Space logistics company D-Orbit has signed a multiple launch and deployment contract with Swiss IoT-focused nanosatellite company Astrocast.
According to the agreement, D-Orbit will launch 20 of Astrocast’s satellites aboard the ION Satellite Carrier, D-Orbit’s orbital transfer vehicle (OTV) designed to precisely deploy satellites and perform technology demonstrations of third-party payloads in orbit. The satellites, which will join Astrocast’s constellation of satellites for the Internet of things (IoT), will be delivered to space over a period of three years, through multiple missions.
The first launch, scheduled no sooner than November 2022 aboard SpaceX’s Falcon 9, will deploy a batch of four 3U satellites on a 500-600-kilometre Sun Synchronous Orbit (SSO).
Commenting on the agreement, Renato Panesi, D-Orbit’s Chief Commercial Officer (CCO), said: “We are proud to continue this long-term collaboration with Astrocast, a leading European IoT company. Missions like these are establishing the ION Satellite Carrier as an essential technology to enable innovative space applications that have the potential to revolutionize how we do business here on Earth.”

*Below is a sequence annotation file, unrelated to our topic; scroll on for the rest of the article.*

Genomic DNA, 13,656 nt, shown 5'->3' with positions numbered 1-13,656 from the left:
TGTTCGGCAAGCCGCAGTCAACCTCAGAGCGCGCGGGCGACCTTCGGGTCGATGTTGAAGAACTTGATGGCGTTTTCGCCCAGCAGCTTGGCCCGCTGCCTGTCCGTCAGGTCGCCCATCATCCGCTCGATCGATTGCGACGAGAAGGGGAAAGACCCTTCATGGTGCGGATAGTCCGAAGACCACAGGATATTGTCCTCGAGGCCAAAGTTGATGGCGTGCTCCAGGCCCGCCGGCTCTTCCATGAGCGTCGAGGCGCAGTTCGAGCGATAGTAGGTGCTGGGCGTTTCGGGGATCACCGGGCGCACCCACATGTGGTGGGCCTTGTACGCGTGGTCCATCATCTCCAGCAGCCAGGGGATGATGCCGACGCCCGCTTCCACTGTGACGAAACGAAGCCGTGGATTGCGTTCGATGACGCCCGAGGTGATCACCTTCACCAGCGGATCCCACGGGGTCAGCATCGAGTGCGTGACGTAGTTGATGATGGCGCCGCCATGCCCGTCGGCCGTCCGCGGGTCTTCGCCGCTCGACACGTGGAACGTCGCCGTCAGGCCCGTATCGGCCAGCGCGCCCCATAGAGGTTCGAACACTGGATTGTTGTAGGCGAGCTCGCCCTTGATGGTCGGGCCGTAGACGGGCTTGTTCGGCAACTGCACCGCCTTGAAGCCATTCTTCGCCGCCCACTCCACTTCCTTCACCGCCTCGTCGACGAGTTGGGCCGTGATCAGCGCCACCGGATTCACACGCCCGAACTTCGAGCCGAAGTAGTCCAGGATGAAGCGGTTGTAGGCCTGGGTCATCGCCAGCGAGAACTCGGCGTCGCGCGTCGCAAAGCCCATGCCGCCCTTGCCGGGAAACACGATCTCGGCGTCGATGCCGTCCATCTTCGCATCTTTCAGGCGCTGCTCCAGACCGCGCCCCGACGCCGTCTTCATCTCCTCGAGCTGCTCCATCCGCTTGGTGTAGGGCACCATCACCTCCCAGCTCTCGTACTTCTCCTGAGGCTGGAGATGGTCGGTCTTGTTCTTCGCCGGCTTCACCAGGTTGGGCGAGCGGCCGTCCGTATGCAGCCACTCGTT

Two following batches of spacecraft, which include six 6U satellites and 10 6U satellites, will be released in 2023 and 2024 respectively.
Astrocast’s existing low latency nanosatellite IoT network offers customers bidirectional communication between their devices and the company’s global network.
Fabien Jordan, CEO and Co-Founder of Astrocast, added: “We are delighted to work with D-Orbit to extend the Astrocast constellation over the next three years. Our relationship dates back several years and we are pleased with the flexibility and different launch options that D-Orbit has provided us. It is important for European space companies to work together to find solutions that increase the competitiveness of European space, and we believe that working with D-Orbit enables this for Astrocast. We are looking forward to the launch on Falcon-9 and potential future missions on European rockets.”